Stage 2 of a reversal following a pump was the most common action during which mucus that had been attached to the arches subsequently left the field of view in a posterior direction after being lifted off the arches during stage 1 of a reversal (65% of 23 total occurrences of mucus during feeding for five fish) (Fig. 1; see Movie 3 in supplementary material). The exit of previously attached mucus from the field of view in association with a pump was less common (35% of total occurrences for five fish). Attached mucus was never dislodged and carried posteriorly during ventilation.

Particle analysis with gill rakers intact

For each of three O. aureus prior to raker removal, 100 brine shrimp cysts or slurry particles were analyzed as they entered the field of view, passed posteriorly through the oropharyngeal cavity, and exited from the field of view during feeding. Most frequently the particles traveled posteriorly in a straight path without contacting any oropharyngeal surface(84±2%, Table·3;see Movie 4 in supplementary material). Some particles disappeared into the spaces between rakers or passed between two arches. A small percentage of particles bounced off the rakers or arches before continuing posteriorly, and very few particles were stuck on the rakers or arches.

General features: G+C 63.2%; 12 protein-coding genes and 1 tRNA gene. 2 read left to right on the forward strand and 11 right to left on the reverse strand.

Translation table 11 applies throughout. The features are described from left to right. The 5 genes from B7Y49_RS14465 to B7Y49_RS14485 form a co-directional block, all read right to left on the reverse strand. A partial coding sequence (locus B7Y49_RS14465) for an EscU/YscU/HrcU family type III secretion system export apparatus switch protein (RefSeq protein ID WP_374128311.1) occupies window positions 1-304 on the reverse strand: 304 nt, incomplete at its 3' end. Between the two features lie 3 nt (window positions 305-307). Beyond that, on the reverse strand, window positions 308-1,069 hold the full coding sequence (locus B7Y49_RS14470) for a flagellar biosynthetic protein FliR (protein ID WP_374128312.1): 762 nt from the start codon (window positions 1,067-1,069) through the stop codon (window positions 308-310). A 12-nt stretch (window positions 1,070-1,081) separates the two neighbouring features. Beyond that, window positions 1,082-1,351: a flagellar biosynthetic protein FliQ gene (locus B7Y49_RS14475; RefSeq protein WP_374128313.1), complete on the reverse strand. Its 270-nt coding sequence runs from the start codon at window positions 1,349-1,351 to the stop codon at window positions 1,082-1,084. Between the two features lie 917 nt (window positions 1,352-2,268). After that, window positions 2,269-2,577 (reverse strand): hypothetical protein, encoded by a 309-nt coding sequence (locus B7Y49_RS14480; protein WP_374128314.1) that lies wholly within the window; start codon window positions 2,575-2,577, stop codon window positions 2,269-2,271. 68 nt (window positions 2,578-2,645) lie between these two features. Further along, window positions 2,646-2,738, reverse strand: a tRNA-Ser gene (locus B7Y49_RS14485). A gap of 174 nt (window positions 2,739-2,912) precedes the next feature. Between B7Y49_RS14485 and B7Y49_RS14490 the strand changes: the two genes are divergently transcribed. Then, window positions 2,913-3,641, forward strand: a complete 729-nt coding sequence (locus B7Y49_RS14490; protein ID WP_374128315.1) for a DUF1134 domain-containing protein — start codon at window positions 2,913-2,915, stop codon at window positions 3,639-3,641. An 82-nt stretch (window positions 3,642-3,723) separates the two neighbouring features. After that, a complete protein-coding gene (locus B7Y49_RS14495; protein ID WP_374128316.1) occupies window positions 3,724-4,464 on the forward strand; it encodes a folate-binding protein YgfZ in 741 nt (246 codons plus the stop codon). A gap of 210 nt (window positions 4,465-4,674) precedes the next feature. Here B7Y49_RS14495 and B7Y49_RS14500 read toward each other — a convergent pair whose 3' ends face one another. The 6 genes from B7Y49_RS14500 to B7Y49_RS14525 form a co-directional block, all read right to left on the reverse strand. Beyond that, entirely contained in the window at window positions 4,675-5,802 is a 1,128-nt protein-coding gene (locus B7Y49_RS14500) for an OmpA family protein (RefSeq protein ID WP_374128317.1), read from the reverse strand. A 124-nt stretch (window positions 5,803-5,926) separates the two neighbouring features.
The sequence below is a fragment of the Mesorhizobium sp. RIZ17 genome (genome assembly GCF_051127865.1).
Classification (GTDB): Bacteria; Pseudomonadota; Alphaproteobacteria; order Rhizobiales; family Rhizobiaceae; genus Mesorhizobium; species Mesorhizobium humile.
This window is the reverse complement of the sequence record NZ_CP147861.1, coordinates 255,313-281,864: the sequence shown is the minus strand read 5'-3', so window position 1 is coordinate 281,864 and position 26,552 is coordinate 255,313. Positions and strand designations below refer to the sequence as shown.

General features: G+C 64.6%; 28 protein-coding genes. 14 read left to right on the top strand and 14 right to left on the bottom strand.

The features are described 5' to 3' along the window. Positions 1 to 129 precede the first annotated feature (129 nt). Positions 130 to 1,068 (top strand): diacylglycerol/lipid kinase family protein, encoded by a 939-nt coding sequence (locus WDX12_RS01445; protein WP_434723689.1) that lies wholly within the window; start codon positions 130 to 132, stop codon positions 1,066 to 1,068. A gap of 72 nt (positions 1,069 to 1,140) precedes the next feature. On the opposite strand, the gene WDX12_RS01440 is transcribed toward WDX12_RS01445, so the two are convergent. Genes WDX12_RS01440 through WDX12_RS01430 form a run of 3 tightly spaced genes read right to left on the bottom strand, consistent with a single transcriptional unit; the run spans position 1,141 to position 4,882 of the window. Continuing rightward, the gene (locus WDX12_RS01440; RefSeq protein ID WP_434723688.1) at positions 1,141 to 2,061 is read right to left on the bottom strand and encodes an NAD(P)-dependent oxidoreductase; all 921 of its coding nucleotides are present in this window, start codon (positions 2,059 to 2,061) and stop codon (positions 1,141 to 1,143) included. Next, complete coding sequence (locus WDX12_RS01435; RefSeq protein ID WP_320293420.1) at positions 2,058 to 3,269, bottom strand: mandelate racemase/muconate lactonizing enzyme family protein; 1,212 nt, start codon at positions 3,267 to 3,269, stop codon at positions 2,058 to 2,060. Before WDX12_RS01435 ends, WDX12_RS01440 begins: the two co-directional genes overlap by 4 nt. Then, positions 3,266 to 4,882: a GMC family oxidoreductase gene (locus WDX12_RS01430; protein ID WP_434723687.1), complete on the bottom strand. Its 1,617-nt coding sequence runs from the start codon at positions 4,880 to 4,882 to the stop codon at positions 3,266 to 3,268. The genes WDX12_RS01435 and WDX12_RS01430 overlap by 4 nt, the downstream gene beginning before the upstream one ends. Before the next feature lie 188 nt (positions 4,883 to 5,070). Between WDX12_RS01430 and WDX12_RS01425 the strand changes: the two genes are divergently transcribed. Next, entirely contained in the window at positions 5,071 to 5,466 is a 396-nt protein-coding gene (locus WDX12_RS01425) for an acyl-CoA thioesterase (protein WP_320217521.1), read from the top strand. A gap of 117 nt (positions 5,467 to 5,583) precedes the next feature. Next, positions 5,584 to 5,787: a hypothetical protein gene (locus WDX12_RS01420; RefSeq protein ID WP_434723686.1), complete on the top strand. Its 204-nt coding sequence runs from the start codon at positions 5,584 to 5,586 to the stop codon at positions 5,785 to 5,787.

Table 3.

Frequency of particle movements inside the oropharyngeal cavity before and after raker removal in O. aureus

Frequency of particle movement (%)
Category of particle movementGill rakers intactGill rakers removed
Traveled posteriorly without contacting oropharyngeal surfaces 84±2 84±21 
Disappeared between rakers/arches 8±6 15±21 
Bounced off rakers/arches 5±2 1±0 
Stuck on rakers/arches 3±6 
Frequency of particle movement (%)
Category of particle movementGill rakers intactGill rakers removed
Traveled posteriorly without contacting oropharyngeal surfaces 84±2 84±21 
Disappeared between rakers/arches 8±6 15±21 
Bounced off rakers/arches 5±2 1±0 
Stuck on rakers/arches 3±6 

Values are means ± s.d., N=3 individuals

Fig. 1.

Endoscopic images (right panels) and synchronized external images (left panels) digitized from DVCAM videotapes recorded at 125 Hz. The anterior of the fish is at the bottom of the endoscopic view, and at the right of the external view. The cannula through which the endoscope is inserted can be seen at the upper left of the external view. (A) Prior to the next feeding pump,food is introduced in front of the oral jaws through a tube. The second branchial arch (cb II) and the tips of two lateral rakers (r) on cb II are visible in the endoscopic view. These raker tips are approximately 0.2 mm wide. (B) The oral jaws have abducted, and food particles can be seen passing through the endoscopic field of view. (C) As stage 1 of a reversal begins, a mucus aggregate (m) is seen resting on the second and third branchial arches.(D) As stage 2 of a reversal clears mucus from the field of view, the row of lateral gill rakers (r) is visible on ceratobranchial III (cb III).

Fig. 1.